While flipping burgers at McDonald’s in the early 90’s, Edward Moss was repeatedly told by co-workers and customers of his strong resemblance to the King of Pop, Michael Jackson. Edward likeness became his asset leading him from the business of cardboard hamburgers to show business on the Hollywood Walk of Fame. One of Edward’s first appearances as “The Gloved One” was at the old Hollywood Wax Museum. Standing at the entrance of the museum as living statue of Michael Jackson. Curious tourist would stop to take a gander at what they thought was a wax figure. As the vacationers gather for a closer look on cue a track of music would blast from the museum speakers. Startled by the music and movement, Edward would start dancing across the polished entrance of the museum to the surprise and amusement of his audience. For the Hollywood Wax Museum they sold tickets and for Edward it was the beginning to a career as a Michael Jackson impersonator.
It is my favorite assignment, photographing musicians while in rehearsal or in a recording studios. It is the moment that the musicians delve deeply into the musical notes on a sheet of paper and give birth to a sound that becomes airborne with an arsenal of emotions. Like a still image, music can act as a synthetic acid which enhances flashbacks to a moment in time that has been joyful or painful and never forgotten. Music is the needle and thread that sews our humanity together and in spite of being in metal boxes on Golden State 5 you can witness the joy of Angelenos as they boogie, jive and groove to their own soundtrack, it is a collective consciousness of moving forward to the beat of their own music.
Les McCann first gained some fame in 1956 when he won a talent contest in the Navy as a singer that resulted in an appearance on television on The Ed Sullivan Show . McCann reached the peak of his career in 1968 Montreux Jazz Festival, recording “Compared to What” with saxophonist Eddie Harris. After the success of Swiss Movement album, McCann — primarily a piano player — began to emphasize his rough-hewn vocals more. He became an innovator in the soul jazz style, merging jazz with funk, soul and world rhythms. He was also among the first jazz musicians to include electric piano, clavinet, and synthesizer in his music. In 1971 McCann and Harris were part of a touring group of soul, R&B, and rock performers which included Wilson Pickett,The Staple Singers, Santan and Ike & Tina Turner. McCann is also credited in discovering Roberta Flack and obtained an audition which resulted in a recording contract for Ms. Flack with Atlantic Records.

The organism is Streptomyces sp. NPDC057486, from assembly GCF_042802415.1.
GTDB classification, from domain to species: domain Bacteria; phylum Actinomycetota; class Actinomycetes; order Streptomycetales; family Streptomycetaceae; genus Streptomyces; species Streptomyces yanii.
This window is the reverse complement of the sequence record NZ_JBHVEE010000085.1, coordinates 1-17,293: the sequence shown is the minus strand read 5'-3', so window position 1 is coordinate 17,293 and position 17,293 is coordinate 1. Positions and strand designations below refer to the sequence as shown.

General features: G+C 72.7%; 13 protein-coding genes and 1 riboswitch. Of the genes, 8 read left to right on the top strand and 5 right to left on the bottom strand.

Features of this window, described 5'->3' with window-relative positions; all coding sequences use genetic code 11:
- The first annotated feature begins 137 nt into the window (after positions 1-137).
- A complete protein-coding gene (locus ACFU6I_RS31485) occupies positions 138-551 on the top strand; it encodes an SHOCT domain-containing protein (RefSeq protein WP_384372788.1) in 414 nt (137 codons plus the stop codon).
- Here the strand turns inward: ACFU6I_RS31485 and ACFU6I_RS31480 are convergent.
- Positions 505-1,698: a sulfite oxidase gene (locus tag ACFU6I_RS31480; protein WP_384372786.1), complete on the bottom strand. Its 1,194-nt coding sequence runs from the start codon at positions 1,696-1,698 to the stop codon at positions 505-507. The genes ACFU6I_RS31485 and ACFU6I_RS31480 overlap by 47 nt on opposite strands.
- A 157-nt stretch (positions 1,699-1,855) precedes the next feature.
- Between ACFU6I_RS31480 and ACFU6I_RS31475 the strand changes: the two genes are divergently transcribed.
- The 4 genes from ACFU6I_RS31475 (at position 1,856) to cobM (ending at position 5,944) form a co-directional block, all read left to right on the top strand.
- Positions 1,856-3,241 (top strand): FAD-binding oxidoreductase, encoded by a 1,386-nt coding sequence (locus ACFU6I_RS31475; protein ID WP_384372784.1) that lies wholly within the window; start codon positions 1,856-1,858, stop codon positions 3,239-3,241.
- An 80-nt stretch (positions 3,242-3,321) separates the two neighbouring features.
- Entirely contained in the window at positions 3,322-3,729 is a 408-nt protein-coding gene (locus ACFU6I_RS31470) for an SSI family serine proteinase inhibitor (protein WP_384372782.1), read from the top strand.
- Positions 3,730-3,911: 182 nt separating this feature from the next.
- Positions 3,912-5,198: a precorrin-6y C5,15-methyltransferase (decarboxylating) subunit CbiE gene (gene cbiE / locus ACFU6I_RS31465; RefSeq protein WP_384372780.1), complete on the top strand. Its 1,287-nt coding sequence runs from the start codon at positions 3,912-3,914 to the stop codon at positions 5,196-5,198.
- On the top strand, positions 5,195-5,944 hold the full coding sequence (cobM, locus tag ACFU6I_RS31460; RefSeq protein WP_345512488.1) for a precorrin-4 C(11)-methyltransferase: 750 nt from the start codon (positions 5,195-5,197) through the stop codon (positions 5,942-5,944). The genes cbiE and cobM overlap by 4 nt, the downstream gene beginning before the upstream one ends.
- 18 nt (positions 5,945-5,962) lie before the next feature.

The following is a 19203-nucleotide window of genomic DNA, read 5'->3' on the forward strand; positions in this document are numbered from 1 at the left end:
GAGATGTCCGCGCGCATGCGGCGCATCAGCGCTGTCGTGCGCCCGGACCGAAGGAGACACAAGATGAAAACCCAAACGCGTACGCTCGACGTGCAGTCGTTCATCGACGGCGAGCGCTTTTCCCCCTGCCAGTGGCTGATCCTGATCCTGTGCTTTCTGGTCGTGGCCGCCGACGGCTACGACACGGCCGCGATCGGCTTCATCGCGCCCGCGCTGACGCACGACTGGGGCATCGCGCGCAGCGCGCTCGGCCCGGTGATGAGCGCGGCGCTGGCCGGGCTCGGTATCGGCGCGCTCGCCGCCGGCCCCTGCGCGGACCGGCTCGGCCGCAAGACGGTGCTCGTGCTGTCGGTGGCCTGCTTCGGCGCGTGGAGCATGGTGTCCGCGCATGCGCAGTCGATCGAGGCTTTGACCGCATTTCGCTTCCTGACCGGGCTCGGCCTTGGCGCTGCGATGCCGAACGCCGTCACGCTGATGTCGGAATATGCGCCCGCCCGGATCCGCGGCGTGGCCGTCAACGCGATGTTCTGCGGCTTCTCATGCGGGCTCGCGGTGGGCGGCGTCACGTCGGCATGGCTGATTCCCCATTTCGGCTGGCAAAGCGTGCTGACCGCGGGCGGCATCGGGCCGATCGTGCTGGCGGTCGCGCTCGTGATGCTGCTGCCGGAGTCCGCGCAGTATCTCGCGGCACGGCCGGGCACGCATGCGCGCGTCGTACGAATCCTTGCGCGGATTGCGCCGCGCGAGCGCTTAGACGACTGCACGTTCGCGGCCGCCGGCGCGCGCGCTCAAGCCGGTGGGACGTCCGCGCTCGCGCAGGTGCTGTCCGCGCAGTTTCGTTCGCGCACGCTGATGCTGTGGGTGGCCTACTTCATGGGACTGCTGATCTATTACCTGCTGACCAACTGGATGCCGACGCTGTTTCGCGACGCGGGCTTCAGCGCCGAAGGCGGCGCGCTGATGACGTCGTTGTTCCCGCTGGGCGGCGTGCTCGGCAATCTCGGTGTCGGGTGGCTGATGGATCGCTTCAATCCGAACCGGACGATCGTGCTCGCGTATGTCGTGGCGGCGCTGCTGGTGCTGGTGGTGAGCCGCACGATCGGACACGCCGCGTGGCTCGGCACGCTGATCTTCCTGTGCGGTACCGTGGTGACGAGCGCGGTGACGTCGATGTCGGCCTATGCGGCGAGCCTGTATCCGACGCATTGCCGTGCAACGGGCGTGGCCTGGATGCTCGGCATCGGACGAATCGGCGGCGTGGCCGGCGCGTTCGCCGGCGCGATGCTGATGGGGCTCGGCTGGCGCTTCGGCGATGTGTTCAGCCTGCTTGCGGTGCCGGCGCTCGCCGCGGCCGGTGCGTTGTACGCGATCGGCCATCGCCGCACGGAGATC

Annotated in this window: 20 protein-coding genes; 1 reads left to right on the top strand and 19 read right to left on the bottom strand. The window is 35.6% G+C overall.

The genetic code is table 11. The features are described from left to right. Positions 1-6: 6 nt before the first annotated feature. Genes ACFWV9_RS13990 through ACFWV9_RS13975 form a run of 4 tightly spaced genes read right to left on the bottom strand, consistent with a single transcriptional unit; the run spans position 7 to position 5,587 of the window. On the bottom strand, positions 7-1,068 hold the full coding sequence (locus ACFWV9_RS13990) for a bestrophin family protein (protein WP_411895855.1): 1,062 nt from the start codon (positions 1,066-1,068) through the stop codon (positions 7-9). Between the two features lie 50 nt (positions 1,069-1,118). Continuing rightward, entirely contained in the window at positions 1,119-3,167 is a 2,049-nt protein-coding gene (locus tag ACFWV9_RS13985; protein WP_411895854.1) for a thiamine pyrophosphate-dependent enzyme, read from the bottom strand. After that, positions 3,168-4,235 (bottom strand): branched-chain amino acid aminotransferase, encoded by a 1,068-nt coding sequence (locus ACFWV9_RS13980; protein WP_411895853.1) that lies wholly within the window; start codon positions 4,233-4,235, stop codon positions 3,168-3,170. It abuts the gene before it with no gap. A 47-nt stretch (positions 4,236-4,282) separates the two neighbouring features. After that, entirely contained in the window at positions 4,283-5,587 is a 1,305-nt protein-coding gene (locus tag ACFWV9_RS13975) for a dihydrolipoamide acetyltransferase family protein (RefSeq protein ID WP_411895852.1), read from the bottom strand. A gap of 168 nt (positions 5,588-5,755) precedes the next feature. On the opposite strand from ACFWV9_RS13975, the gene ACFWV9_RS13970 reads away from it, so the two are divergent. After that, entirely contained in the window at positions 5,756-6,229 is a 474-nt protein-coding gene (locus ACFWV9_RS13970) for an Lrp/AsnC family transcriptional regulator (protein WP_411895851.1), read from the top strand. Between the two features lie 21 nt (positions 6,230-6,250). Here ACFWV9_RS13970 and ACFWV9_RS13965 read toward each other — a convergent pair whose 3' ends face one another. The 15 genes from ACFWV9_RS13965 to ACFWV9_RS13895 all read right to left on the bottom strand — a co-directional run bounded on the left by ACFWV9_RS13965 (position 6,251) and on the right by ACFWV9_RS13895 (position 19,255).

In the mid 90’s McCann suffered a stroke that weakened his keyboard playing but his powerful singing kept him on the road. McCann’s comeback was solidified in 2002’s with “Pump It Up” a guest-heavy celebration of funk and jazz released on ESC Records. To commemorate the 40th anniversary of Swiss Movement album, tenor saxophonist Javon Jackson brought veteran McCann and a young trio of musicians to the KC Jazz Club for Swiss Movement Revisited.
Jackson is used to working with legends he cut his musical teeth with Art Blakey’s Jazz Messengers in the 1980s. He went on to record with such greats as the late Freddie Hubbard, Elvin Jones, Cedar Walton and Stanley Turrentine. Jackson leads his own group, and his latest release (Once Upon a Melody) hit No. 1 on the jazz radio charts.
In a 2009 Kennedy Center performance the interaction between Jackson, his young talented musicians and the old lion at the keyboard, Les McCann, reminded the audience that the old lion can still roar with heart.